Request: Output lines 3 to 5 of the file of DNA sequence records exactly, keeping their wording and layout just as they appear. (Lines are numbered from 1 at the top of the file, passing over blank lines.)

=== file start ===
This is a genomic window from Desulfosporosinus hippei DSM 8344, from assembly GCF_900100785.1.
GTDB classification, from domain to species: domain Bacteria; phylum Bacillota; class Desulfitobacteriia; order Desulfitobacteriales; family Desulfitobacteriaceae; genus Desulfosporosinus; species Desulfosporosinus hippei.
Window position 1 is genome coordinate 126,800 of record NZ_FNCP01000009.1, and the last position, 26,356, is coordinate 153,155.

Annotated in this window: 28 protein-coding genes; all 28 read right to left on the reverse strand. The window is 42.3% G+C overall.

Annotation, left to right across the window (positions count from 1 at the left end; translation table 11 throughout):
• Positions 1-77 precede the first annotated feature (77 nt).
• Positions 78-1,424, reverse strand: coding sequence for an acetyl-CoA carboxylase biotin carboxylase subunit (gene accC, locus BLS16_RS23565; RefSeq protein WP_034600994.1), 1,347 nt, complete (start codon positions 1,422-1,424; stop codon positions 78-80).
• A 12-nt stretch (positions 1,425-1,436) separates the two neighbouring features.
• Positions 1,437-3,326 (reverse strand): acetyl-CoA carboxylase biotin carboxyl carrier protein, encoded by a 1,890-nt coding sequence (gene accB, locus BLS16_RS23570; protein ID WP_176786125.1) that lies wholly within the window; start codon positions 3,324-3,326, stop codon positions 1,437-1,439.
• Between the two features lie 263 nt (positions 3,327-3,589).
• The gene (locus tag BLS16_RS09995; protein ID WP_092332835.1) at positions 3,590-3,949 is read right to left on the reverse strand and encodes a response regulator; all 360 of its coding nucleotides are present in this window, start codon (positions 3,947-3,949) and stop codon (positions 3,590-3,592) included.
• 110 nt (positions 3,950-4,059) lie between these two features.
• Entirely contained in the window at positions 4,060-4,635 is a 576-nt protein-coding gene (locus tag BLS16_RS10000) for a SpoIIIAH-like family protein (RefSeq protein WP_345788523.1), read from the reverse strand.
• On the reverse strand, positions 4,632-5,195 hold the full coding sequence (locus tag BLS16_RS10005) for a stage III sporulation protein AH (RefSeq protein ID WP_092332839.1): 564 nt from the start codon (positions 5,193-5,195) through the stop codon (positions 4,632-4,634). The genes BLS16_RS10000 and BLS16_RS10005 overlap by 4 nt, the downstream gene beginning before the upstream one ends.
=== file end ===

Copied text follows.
Window position 1 is genome coordinate 126,800 of record NZ_FNCP01000009.1, and the last position, 26,356, is coordinate 153,155.

Annotated in this window: 28 protein-coding genes; all 28 read right to left on the reverse strand. The window is 42.3% G+C overall.

Annotation, left to right across the window (positions count from 1 at the left end; translation table 11 throughout):